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One Pennsylvania shop charges women less than men for goods – here's why

Our idea was simple: each item would have two price tags, one for men and one for women.

EACH YEAR, at the Women and Girls Foundation in Pennsylvania, we try to think of creative ways to bring attention to the gender pay gap.

Throughout the year we work to pass public policy to decrease inequality. Equal Pay Day provides us with an annual opportunity to engage the public on this important issue. For many years we have held Equal Pay Day rallies in city centres, where local elected officials would make commitments to work over the next year to decrease the wage gap.

In Pennsylvania, a woman earns just 76% compared to her male counterpart

We have had several policy wins come out of these rallies, which have particularly helped to decrease the gap for government workers by putting in place wage equity legislation at the city and county levels. And yet the gap for most working women in our state of Pennsylvania, and throughout the US, persists. The wage gap on average in the US is 22%. In Pennsylvania, a woman earns just 76% compared to her male counterpart. And the numbers are even starker for women of colour, with Latinas in America earning just 53 cents on the dollar, and African-American women 64%.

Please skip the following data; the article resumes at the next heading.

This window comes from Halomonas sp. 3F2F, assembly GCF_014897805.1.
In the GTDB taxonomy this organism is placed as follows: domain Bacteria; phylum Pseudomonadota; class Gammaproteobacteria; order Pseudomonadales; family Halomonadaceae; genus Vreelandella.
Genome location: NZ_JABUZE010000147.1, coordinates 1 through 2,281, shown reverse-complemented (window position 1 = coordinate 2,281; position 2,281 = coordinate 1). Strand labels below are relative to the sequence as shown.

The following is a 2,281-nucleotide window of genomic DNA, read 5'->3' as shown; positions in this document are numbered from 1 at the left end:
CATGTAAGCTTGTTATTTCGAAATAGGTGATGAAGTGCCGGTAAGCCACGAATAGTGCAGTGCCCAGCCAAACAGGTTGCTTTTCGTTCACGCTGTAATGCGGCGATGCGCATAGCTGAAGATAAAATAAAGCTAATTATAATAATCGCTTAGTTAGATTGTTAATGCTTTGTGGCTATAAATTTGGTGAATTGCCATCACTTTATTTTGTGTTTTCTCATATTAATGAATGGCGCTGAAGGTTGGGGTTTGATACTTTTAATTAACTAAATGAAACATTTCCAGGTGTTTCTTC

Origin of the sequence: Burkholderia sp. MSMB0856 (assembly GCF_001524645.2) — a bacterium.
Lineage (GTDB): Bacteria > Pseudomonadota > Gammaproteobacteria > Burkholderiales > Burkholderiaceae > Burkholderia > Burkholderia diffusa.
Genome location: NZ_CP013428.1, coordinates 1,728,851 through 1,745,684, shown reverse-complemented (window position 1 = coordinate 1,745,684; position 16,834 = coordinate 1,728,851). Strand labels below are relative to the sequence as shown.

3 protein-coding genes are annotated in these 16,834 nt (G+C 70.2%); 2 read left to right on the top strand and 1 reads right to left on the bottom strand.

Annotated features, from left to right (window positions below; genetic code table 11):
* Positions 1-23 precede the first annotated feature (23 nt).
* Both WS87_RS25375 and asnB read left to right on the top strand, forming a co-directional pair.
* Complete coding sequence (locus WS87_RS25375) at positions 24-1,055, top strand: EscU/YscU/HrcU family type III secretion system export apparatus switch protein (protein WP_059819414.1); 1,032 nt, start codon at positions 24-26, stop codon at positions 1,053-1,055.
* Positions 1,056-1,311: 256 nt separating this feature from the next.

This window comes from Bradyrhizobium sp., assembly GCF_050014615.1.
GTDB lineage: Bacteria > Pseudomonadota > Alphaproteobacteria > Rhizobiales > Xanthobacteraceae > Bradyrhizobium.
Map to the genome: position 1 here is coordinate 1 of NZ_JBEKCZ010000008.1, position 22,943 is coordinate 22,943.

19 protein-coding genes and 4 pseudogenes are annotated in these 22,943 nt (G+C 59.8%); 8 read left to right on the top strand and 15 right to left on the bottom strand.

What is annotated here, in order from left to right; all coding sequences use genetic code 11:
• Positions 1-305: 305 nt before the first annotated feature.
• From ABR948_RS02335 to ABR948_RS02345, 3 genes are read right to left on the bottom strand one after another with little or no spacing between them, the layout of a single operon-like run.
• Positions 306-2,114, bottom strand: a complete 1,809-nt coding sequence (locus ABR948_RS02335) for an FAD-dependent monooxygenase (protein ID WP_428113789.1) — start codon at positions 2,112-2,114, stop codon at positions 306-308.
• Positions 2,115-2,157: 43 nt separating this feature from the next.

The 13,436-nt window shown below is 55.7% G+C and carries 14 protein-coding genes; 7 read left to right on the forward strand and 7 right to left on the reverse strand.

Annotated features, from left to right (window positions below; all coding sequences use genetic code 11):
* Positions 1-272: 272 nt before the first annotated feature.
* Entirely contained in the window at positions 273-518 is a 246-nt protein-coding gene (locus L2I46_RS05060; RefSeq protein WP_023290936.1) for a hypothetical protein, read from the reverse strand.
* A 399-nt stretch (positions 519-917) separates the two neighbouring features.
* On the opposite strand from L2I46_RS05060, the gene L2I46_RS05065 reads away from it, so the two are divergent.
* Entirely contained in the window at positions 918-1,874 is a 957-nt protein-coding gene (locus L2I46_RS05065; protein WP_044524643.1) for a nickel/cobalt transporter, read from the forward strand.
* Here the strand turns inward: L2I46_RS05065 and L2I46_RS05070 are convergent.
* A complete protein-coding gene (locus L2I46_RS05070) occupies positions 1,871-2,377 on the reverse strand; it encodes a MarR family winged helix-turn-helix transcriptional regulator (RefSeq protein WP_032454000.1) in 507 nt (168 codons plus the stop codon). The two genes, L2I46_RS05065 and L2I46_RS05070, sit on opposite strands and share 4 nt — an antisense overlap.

At our annual Equal Pay Day rallies, teenage women who participate in our GirlGov program would hold “Equal Pay Day Bake Sales.” At the bake sale, those who identified as women could purchase baked goods for $0.75 cents, while men paid $1.00. The price women were charged at the bake sale related each year directly to that year’s wage gap.

Innovative ways of highlighting the pay gap